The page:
(see also the
Artist and writer Huang Yongyu is one of China’s most famous
cultural figures of the last half-century. He was a professor at the
Central Art Academy, and became one of the principal targets of the
Cultural Revolution. Mao Zedong's wife, Jiang Qing, helped organize
the Black Painting Exhibition, which featured Huang's works. Huang
was incarcerated in a makeshift prison referred to as ox-pens since
the prisoners were called, in Mao's terms, "ox-demons" and
"snake-spirits." He was later exiled to the countryside.
"A Can of Worms" is a collection of aphorisms and witty lines that Huang
distributed among his friends; some of the writings made humorous
use of Party jargon. In the summer of 1966, these private writings
were declared to be counter-revolutionary. Huang was criticized,
denounced in public meetings, and severely beaten.
MY "CAN OF WORMS" - an introduction by Huang Yongyu
I started writing these 'animal tidbits' during moments of boredom and frustration while in Xingtai in 1964. It was just before the
earthquake and I'd been sent to a commune production brigade there
as part of the 'Four Cleans' Campaign. Eventually, I found I had a
collection of over eighty of them. Some comrades who saw them
thought they were great fun, laughing so hard they couldn't stand up
straight. I too was pleased with the result and thought I'd try and
publish a small volume of them, with illustrations, when I got back
The ten year holocaust started out with over one thousand comrades
in the arts being rounded up and confined in the western suburbs of
Peking. Although comfortable enough, we were in a state of intense
nervous anxiety. It was a time when one could find little joy in
life. After a month or so they read our names from a roll and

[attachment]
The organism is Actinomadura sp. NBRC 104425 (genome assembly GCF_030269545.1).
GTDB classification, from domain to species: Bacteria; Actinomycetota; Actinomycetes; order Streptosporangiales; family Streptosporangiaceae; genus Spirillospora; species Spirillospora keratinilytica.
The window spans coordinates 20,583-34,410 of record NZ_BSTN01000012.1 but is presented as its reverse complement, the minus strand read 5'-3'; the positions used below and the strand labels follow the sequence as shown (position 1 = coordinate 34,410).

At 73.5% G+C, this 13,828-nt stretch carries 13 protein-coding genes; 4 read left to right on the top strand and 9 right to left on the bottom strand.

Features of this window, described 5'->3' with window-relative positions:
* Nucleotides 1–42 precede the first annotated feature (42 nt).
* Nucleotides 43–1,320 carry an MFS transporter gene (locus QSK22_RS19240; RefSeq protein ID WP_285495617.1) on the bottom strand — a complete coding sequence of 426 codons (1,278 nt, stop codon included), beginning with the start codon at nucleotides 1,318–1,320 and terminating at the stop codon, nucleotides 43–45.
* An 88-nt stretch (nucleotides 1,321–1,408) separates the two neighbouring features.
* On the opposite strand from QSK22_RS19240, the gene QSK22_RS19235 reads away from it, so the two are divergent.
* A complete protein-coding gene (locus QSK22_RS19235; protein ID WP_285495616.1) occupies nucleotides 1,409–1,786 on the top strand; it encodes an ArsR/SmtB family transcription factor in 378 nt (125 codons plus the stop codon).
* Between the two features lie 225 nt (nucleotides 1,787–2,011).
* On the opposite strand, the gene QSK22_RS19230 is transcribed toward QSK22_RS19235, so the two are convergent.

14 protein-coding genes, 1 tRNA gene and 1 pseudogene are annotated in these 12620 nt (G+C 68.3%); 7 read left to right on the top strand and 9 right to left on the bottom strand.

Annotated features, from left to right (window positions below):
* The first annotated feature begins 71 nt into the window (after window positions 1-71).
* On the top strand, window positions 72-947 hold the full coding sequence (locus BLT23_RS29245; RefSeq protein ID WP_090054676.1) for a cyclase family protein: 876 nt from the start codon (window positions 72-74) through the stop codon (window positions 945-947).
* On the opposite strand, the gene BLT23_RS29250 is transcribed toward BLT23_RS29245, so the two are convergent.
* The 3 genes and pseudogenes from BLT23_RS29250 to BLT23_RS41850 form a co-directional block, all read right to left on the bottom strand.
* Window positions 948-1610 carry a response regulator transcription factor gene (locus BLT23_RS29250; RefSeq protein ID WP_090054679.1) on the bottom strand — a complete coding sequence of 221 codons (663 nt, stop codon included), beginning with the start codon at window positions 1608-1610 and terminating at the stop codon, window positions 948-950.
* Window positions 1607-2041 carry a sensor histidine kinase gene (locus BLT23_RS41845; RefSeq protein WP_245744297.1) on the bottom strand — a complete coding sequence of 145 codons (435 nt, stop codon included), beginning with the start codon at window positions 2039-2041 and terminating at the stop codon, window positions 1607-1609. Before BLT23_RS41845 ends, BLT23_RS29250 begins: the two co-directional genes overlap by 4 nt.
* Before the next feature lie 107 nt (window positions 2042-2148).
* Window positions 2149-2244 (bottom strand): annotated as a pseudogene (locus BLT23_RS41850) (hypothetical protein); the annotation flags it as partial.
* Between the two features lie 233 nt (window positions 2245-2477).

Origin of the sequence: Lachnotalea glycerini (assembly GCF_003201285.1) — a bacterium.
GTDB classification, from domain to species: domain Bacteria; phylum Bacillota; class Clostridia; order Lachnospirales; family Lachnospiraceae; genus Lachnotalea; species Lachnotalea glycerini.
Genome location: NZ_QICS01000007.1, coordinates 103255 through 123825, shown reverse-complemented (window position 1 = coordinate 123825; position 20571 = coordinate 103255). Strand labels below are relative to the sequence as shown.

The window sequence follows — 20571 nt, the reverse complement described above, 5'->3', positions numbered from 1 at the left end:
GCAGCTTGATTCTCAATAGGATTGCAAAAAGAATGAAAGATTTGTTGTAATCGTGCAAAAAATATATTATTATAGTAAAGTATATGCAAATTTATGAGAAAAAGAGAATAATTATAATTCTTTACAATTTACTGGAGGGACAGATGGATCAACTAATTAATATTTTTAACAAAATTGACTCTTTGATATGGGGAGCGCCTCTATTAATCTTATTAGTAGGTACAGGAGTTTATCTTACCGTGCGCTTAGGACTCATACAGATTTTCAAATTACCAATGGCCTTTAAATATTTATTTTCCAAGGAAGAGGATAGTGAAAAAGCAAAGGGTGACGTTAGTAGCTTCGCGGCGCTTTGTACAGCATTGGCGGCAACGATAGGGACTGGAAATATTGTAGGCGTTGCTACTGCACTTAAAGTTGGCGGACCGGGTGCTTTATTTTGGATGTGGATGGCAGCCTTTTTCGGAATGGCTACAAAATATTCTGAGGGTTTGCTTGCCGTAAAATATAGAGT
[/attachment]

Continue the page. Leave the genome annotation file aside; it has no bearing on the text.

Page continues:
shipped us off to "school" to attend our first exuberant and
magnificent struggle meeting, all done in the style of a Roman
On the second day at "school", I was called into a classroom which
was completely empty apart from a row of young people seated like a
panel of judges. I stood before them in the middle of the room. I
noticed that one of them was smiling. It was one of the fellows who
had thought my Can of Worms such fun back in 1964, perhaps he was
even one of those who laughed so much he couldn't stand straight...
I was ordered to hand over the manuscript.
As a mentally stable person, I have been able to tolerate all manner
of abnormality over the past decades. Yet even now, whenever I think
of the smile on the face of that young man, a shiver of horror goes
The great master Leonardo da Vinci painted that famous smile on Mona
Lisa's lips, but I wonder if anyone would want to paint a
terrifying, haunting smile as that young man wore? To paint the
smile of a Judas, a Sha Wei (de Sade?), Iago or Haake, smiles that
revel in murder, calumny and betrayal.
Over thirty years ago, I saw a film version of Eric Maria Remarque's
novel Arch of Triumph . It starred Ingrid Bergman, and Charles Boyer
played her lover Dr. Ravic. That marvelous actor Charles Laughton
was Haake, the head of the Nazi secret service. He would smile while
he tortured Ravic, licking his lips in pleasure.
I must have been too young and innocent then for I thought that evil
would have to appear ugly, instantly recognizable for what it was.
How could they possibly portray such a terrible man smiling like
that? And who would have thought that one day I would come across
that very same smile in real life; or that I would have ten long
years in which to reflect on their similarities and differences?
These eighty or so epithets were once a cross which at first I had
to bear and upon which I was eventually nailed. But at last I was
taken down from it. My release, however, meant that some people
would not be smiling any more.
Nonetheless, it is my heartfelt wish that soon these people too will
be able to smile or even laugh as other healthy and normal people
do; to live like human beings and not as I had to, like a wild beast
or an insect. How I hope they will never again attempt to feed off
the lifeblood of others or even stir up trouble.
The original copies of my epithets were all lost, yet thanks to the
efforts of friends and strangers they have been collected and
preserved for me - some people had copied them from posters used to
denounce me. The amusing thing is that some of "my" epithets that
were thus collected were not by me at all. Although one could tell
at a glance that they were written better than mine, as they are not
my work, I have had no choice but to leave them out of this
collection, albeit with the greatest reluctance.
11 April, 1983
Preface to a work done in 1964.
written by Huang Yongyu
translated by Geremie R. Barmé